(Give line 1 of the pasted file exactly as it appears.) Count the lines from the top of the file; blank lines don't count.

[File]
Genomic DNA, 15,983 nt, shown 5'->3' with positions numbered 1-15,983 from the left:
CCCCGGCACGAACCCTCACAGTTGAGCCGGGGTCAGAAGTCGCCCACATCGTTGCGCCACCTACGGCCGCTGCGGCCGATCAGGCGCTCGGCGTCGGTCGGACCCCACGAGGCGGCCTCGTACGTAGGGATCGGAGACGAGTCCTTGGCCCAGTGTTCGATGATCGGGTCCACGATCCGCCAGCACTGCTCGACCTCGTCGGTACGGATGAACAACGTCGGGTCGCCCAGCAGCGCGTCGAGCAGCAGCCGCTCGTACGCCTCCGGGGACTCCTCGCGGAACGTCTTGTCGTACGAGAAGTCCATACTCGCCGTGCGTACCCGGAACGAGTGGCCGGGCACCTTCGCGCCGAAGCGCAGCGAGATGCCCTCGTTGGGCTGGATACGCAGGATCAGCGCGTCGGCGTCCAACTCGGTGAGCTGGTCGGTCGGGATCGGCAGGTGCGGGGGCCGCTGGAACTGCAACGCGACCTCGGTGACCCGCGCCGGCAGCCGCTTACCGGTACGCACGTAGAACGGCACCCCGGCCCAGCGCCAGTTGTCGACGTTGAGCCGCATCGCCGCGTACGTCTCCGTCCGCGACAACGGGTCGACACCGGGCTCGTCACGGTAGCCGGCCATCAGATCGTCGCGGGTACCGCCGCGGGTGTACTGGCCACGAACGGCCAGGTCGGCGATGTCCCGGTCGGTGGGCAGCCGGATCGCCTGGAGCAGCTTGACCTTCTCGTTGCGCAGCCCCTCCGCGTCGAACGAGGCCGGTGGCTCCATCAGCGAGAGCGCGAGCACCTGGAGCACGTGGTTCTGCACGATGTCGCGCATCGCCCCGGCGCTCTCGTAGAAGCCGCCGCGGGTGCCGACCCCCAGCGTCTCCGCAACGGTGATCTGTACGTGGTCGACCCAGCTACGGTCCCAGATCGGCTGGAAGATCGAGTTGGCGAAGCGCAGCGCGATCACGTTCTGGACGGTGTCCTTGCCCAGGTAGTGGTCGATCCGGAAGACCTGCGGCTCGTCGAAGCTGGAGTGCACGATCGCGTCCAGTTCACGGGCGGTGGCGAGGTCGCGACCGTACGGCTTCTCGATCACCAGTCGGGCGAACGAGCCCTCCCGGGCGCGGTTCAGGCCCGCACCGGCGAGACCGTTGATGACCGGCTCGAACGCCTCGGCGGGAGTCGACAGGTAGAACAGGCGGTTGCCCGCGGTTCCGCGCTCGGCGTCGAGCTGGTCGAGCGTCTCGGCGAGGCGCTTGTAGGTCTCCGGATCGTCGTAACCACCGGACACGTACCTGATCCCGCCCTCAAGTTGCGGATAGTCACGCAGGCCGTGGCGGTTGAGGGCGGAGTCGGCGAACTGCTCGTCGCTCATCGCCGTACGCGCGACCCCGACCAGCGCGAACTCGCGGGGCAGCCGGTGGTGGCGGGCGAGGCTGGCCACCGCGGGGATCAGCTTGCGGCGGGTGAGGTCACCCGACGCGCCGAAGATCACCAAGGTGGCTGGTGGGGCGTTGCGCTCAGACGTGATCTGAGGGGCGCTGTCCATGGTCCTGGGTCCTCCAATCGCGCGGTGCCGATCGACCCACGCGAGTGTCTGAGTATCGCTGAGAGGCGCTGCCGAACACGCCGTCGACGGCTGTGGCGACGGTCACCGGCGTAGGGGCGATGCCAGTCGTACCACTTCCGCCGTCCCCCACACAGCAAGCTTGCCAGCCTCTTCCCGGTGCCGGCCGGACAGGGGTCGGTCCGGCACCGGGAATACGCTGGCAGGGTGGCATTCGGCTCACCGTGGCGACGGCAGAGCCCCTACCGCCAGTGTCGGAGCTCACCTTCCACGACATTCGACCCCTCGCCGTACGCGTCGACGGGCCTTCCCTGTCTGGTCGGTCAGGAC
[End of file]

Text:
Genomic DNA, 15,983 nt, shown 5'->3' with positions numbered 1-15,983 from the left: